Miami already has the highest percentage of seriously mentally ill citizens compared to any other city in America. Miami is also likely to see the largest rise in so-called deadly heat days due to climate change by the year 2100.
And now a study by
"Short-term exposure to more extreme weather, multiyear warming, and tropical cyclone exposure each
According to the study, every one-degree rise in global temperatures increases the risk of mental-health crises by 2 percent. Likewise, natural disasters, such as major hurricanes and floods, lead to a 4 percent jump in mental-crisis risk. Increases in average monthly temperatures to more than 86 degrees Fahrenheit were associated with a 0.5 percent increase in the probability of mental-health issues, as did months with at least 25 days of precipitation. Good thing Miami is neither hot nor wet!
This map the researchers put together does not seem promising. Check out how Florida lights up bright red when it comes to projected heat-wave days by 2099:
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The MIT study is merely the latest in a long chain of reports warning that global warming might cook the world's brains into insanity. The study also comes barely 24 hours after the United Nations' Intergovernmental Panel on Climate Change released a landmark report warning every country needs to drastically scale back carbon emissions by 2030 and cut those emissions to zero by 2050, lest humanity will be forced to live in catastrophic conditions.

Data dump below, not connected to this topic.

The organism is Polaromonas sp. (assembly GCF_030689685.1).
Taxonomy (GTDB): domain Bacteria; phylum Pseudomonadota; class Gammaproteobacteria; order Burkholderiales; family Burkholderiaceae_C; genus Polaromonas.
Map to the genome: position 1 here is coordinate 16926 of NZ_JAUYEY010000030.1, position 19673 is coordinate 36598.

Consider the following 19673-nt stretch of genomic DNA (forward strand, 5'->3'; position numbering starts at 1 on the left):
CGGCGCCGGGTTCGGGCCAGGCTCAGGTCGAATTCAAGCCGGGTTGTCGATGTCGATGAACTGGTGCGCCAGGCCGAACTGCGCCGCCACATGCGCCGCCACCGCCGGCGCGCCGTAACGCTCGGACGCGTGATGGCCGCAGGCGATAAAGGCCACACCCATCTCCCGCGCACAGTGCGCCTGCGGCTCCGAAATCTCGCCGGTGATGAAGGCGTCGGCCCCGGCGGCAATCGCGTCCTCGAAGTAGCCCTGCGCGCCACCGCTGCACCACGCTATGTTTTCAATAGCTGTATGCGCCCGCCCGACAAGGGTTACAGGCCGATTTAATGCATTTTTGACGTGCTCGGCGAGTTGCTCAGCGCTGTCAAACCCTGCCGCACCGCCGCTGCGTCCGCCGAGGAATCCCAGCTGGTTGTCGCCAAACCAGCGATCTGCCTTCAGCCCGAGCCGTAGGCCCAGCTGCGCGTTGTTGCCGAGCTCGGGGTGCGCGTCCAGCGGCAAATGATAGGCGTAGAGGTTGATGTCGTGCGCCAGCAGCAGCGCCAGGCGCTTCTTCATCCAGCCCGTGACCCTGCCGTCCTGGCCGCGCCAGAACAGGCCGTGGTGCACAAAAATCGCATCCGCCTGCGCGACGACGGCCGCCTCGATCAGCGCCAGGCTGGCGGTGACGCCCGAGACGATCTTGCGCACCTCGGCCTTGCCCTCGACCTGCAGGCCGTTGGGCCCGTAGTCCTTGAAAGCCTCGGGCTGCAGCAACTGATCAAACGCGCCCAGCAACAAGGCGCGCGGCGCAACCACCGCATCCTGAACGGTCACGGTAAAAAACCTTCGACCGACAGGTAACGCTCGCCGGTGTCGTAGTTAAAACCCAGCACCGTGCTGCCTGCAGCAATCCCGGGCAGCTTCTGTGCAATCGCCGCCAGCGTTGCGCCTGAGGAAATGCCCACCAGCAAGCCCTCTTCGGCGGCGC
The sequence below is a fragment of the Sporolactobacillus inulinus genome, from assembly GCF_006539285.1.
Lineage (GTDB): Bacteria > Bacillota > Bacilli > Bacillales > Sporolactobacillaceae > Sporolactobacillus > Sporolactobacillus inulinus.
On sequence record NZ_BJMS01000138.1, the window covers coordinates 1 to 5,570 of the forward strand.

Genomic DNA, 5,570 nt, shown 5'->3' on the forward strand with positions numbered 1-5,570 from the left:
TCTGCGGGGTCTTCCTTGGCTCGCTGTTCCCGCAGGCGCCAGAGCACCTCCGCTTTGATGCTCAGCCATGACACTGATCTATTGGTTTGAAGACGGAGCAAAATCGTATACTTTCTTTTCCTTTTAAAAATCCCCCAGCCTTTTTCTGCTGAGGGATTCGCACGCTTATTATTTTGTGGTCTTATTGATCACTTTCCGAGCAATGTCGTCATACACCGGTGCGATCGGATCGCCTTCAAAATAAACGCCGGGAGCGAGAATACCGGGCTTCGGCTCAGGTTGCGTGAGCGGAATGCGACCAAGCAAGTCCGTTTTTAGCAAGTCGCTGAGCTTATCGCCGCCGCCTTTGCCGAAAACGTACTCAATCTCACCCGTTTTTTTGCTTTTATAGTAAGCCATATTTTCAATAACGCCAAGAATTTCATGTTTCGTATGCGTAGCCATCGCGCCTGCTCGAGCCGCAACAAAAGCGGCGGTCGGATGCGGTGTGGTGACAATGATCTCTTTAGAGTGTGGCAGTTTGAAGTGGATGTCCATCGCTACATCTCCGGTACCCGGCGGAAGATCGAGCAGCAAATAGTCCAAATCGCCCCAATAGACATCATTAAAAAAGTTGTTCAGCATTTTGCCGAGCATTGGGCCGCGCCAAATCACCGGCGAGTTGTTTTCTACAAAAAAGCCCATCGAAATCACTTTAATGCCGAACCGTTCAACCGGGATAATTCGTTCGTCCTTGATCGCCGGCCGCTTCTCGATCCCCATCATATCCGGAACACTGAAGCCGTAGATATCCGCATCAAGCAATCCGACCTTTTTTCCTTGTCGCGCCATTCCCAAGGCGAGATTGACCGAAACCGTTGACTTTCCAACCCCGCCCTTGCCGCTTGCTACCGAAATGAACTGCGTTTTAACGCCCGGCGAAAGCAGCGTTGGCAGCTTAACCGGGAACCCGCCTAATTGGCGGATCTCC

The report specifically warned that, if the globe sees more than 2 degrees Celsius of average warming, Miami will probably be leveled by hurricane storm surge on steroids. Also bad: The UN acknowledges that hitting its target of just 1.5 degrees Celsius of warming will require a herculean, "unprecedented" effort of governmental action and coordination. Meanwhile, Donald Trump, who once spelled the word "tap" with two p's, is president.
Previous studies have also warned that Miami will basically cook by the year 2100. In June 2017, scientists estimated the Magic City could see more than 200 "deadly heat" days per year by the end of the century. Though other areas of America are sure to heat up over the next 80 years, Miami is set to face a unique, deadly combination of heat and humidity. No other city is projected to see quite the same spike in temperatures — and it turns out that, in addition to killing us, the heat might also cause an unprecedented wave of mental illness in South Florida.